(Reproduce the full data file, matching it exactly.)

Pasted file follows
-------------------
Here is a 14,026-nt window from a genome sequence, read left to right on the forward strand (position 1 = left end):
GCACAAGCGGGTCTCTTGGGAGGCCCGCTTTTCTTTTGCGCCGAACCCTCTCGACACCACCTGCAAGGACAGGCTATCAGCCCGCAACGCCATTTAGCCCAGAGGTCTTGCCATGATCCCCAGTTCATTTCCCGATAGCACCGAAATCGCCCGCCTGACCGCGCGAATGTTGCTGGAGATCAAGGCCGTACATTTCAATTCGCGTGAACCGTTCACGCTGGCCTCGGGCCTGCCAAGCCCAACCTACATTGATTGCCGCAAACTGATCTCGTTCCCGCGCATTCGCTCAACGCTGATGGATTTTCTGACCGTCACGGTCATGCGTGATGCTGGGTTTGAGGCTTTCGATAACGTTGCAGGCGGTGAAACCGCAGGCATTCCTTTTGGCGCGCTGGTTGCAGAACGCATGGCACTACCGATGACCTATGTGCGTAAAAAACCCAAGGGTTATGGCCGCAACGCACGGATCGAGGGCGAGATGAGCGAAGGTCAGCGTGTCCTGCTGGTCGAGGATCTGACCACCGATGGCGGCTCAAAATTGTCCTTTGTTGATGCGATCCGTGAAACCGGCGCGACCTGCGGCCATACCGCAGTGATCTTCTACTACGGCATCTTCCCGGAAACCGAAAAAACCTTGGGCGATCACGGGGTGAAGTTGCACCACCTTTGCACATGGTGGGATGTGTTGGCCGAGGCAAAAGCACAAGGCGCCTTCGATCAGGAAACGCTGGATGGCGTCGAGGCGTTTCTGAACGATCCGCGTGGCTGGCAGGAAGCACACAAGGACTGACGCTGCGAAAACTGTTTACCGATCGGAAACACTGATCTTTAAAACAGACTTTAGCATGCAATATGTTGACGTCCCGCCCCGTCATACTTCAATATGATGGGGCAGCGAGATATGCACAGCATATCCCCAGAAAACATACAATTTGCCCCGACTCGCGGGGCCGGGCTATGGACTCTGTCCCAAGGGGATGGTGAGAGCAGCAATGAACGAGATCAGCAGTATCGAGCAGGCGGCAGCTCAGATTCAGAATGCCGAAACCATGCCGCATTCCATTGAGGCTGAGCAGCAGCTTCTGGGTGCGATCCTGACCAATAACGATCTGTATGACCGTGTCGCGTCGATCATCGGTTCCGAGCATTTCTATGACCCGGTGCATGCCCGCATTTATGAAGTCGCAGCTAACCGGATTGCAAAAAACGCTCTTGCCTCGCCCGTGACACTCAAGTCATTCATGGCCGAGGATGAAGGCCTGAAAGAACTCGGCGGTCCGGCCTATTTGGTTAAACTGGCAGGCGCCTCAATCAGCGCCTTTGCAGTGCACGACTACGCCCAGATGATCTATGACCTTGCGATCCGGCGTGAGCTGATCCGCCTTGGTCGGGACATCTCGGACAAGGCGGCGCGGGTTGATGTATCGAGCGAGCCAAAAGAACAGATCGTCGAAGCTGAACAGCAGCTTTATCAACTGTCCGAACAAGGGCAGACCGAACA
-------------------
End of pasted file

Here is a 14,026-nt window from a genome sequence, read left to right on the forward strand (position 1 = left end):
GCACAAGCGGGTCTCTTGGGAGGCCCGCTTTTCTTTTGCGCCGAACCCTCTCGACACCACCTGCAAGGACAGGCTATCAGCCCGCAACGCCATTTAGCCCAGAGGTCTTGCCATGATCCCCAGTTCATTTCCCGATAGCACCGAAATCGCCCGCCTGACCGCGCGAATGTTGCTGGAGATCAAGGCCGTACATTTCAATTCGCGTGAACCGTTCACGCTGGCCTCGGGCCTGCCAAGCCCAACCTACATTGATTGCCGCAAACTGATCTCGTTCCCGCGCATTCGCTCAACGCTGATGGATTTTCTGACCGTCACGGTCATGCGTGATGCTGGGTTTGAGGCTTTCGATAACGTTGCAGGCGGTGAAACCGCAGGCATTCCTTTTGGCGCGCTGGTTGCAGAACGCATGGCACTACCGATGACCTATGTGCGTAAAAAACCCAAGGGTTATGGCCGCAACGCACGGATCGAGGGCGAGATGAGCGAAGGTCAGCGTGTCCTGCTGGTCGAGGATCTGACCACCGATGGCGGCTCAAAATTGTCCTTTGTTGATGCGATCCGTGAAACCGGCGCGACCTGCGGCCATACCGCAGTGATCTTCTACTACGGCATCTTCCCGGAAACCGAAAAAACCTTGGGCGATCACGGGGTGAAGTTGCACCACCTTTGCACATGGTGGGATGTGTTGGCCGAGGCAAAAGCACAAGGCGCCTTCGATCAGGAAACGCTGGATGGCGTCGAGGCGTTTCTGAACGATCCGCGTGGCTGGCAGGAAGCACACAAGGACTGACGCTGCGAAAACTGTTTACCGATCGGAAACACTGATCTTTAAAACAGACTTTAGCATGCAATATGTTGACGTCCCGCCCCGTCATACTTCAATATGATGGGGCAGCGAGATATGCACAGCATATCCCCAGAAAACATACAATTTGCCCCGACTCGCGGGGCCGGGCTATGGACTCTGTCCCAAGGGGATGGTGAGAGCAGCAATGAACGAGATCAGCAGTATCGAGCAGGCGGCAGCTCAGATTCAGAATGCCGAAACCATGCCGCATTCCATTGAGGCTGAGCAGCAGCTTCTGGGTGCGATCCTGACCAATAACGATCTGTATGACCGTGTCGCGTCGATCATCGGTTCCGAGCATTTCTATGACCCGGTGCATGCCCGCATTTATGAAGTCGCAGCTAACCGGATTGCAAAAAACGCTCTTGCCTCGCCCGTGACACTCAAGTCATTCATGGCCGAGGATGAAGGCCTGAAAGAACTCGGCGGTCCGGCCTATTTGGTTAAACTGGCAGGCGCCTCAATCAGCGCCTTTGCAGTGCACGACTACGCCCAGATGATCTATGACCTTGCGATCCGGCGTGAGCTGATCCGCCTTGGTCGGGACATCTCGGACAAGGCGGCGCGGGTTGATGTATCGAGCGAGCCAAAAGAACAGATCGTCGAAGCTGAACAGCAGCTTTATCAACTGTCCGAACAAGGGCAGACCGAACA